Gabe Chan is an assistant professor at the University of Minnesota's Humphrey School of Public Affairs in the Science, Technology, and Environmental Policy (STEP) area. Gabe's research examines policies to stimulate innovation in energy technologies and mitigate global climate change in the United States, China, and internationally. Chan's research blends economic methods and theory with a broader set of social science and technical knowledge. Recent research has been focused on several lines of inquiry.
First, Chan's work has examined the effectiveness and limitations of the U.S. publicly funded energy research and development (R&D) system. Here, Chan has studied methods for evaluating the benefits of energy R&D portfolios to improve decision making under the implementation constraints of public R&D funding agencies. Gabe has also studied licensing agreements for patents discovered in publicly funded energy research laboratories, proposing a new approach to the quantitative analysis of patent data based on content analysis.
Second, Chan has studied the wind energy sector in China. In this line of inquiry, Gabe has studied how the world's largest international carbon offset system, the Kyoto Protocol's Clean Development Mechanism, has played out in the Chinese wind sector. Several projects in this line of research have provided new insight into the Chinese wind sector, now the world's largest, and the environmental effectiveness of carbon offset programs.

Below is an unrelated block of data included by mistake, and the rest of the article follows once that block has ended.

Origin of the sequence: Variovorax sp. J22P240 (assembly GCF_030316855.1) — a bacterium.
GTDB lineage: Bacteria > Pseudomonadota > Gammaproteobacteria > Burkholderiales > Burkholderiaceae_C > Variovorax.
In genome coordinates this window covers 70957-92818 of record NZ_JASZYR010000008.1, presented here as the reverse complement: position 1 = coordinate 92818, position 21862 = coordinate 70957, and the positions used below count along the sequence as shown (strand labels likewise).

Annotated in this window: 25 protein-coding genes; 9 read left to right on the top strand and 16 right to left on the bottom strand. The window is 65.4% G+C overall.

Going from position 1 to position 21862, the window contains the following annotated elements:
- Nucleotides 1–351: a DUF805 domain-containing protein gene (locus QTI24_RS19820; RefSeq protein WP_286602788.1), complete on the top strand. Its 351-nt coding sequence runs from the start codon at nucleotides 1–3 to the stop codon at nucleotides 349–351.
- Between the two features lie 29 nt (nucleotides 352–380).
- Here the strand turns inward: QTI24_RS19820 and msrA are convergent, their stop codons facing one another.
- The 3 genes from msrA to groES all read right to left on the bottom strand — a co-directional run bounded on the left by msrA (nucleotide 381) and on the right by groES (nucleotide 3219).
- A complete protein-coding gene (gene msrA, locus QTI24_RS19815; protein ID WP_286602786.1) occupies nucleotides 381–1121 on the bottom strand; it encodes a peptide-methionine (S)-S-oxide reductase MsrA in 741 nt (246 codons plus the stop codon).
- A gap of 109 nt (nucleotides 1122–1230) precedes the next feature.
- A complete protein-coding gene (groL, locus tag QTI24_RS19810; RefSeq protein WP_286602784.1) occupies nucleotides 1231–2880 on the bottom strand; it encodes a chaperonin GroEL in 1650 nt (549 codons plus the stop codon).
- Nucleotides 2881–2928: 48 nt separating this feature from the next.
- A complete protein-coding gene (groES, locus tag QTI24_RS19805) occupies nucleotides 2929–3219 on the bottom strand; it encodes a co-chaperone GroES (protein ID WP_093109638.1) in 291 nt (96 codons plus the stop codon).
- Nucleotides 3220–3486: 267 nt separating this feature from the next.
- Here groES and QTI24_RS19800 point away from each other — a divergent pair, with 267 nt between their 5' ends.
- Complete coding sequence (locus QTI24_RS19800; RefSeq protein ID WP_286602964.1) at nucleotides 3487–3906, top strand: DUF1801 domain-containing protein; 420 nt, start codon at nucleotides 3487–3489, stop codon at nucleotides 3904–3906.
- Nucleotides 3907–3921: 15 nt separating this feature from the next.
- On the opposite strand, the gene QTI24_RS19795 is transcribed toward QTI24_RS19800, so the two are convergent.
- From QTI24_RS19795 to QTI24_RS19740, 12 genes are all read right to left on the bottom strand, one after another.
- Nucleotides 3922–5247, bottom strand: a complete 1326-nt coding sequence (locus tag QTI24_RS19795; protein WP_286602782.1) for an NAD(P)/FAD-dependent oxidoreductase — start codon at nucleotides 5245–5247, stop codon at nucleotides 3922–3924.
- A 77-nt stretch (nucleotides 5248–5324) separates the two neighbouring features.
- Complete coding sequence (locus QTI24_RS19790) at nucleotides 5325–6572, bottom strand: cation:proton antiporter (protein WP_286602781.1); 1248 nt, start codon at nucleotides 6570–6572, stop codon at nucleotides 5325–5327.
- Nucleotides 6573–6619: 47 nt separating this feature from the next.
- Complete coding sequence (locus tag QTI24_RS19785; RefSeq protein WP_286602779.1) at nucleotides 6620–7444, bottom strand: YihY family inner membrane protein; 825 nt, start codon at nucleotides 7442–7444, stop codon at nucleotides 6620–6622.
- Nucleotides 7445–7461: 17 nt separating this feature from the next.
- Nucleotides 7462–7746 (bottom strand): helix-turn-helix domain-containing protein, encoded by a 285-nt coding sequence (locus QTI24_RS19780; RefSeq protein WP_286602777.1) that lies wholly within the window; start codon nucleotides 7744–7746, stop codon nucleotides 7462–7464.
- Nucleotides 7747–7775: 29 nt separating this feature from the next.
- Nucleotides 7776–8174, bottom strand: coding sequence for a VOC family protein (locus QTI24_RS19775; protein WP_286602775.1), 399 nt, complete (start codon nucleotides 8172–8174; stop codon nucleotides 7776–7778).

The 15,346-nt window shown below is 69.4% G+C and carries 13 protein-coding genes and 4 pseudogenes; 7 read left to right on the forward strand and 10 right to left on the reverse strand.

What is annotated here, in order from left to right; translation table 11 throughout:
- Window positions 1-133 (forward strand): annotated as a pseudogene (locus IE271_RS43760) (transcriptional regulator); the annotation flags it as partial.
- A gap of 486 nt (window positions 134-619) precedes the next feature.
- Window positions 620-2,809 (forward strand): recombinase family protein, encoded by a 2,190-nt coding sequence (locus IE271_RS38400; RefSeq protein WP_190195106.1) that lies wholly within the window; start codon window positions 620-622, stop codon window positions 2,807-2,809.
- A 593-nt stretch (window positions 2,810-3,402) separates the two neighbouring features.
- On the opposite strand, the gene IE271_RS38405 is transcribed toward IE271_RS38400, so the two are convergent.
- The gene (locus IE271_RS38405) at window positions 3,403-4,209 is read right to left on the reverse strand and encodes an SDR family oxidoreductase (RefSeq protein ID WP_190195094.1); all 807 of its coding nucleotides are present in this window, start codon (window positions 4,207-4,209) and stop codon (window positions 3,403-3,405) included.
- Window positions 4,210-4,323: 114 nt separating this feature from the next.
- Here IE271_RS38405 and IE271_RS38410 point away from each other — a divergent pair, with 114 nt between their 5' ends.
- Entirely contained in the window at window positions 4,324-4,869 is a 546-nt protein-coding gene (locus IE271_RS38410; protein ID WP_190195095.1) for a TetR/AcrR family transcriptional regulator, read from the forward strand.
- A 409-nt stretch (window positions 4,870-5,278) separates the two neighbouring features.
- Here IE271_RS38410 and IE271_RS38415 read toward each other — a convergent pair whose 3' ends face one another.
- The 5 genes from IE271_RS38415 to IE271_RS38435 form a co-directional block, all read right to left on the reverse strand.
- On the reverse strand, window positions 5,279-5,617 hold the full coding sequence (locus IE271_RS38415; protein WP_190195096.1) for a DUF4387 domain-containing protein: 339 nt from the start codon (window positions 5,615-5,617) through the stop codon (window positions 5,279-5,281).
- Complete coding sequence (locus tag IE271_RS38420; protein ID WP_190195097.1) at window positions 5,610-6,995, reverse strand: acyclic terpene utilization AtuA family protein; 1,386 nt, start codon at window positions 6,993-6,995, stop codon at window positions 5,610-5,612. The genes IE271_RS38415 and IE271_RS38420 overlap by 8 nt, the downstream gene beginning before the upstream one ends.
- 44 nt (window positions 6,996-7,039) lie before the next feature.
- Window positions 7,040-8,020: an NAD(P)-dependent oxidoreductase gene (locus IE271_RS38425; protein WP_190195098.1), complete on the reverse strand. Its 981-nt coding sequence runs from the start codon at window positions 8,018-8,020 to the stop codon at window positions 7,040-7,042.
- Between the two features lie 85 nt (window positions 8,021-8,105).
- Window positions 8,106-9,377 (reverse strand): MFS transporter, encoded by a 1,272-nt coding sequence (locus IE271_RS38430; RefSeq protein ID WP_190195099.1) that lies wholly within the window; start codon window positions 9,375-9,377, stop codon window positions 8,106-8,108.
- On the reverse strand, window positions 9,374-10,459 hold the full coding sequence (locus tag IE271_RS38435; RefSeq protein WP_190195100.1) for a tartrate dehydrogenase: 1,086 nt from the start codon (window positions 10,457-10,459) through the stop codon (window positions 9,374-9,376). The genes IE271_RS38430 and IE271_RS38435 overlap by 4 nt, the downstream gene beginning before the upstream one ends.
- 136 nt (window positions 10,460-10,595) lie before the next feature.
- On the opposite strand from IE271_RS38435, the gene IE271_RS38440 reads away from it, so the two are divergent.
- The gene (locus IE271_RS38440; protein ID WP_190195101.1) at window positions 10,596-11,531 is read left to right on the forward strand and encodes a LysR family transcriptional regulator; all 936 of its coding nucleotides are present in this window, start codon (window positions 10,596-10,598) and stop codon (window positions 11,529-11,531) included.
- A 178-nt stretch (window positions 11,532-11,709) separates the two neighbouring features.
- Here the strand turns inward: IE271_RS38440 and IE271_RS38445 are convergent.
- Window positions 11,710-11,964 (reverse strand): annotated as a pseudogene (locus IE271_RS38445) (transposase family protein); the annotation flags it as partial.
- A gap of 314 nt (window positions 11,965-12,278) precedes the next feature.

Finally, Chan conducts research examining how innovation systems operating transnationally can be better oriented towards achieving the goals of sustainable development. In this line of research, Chan has contributed to several projects seeking to improve understanding of the role of transnational actors, innovation mechanisms, and socio-technical characteristics in delivering the fruits of innovation in the context of developing countries. New research in this line of inquiry will explore forms of international cooperation around energy R&D as part of the climate mitigation regime.
Chan received his PhD in Public Policy from Harvard University in 2015 and bachelor's degrees in political science and earth, atmospheric and planetary science from the Massachusetts Institute of Technology (M.I.T.) in 2009. Chan is originally from San Francisco, California and had lived in Boston, Massachusetts, for 10 years before moving to the Twin Cities.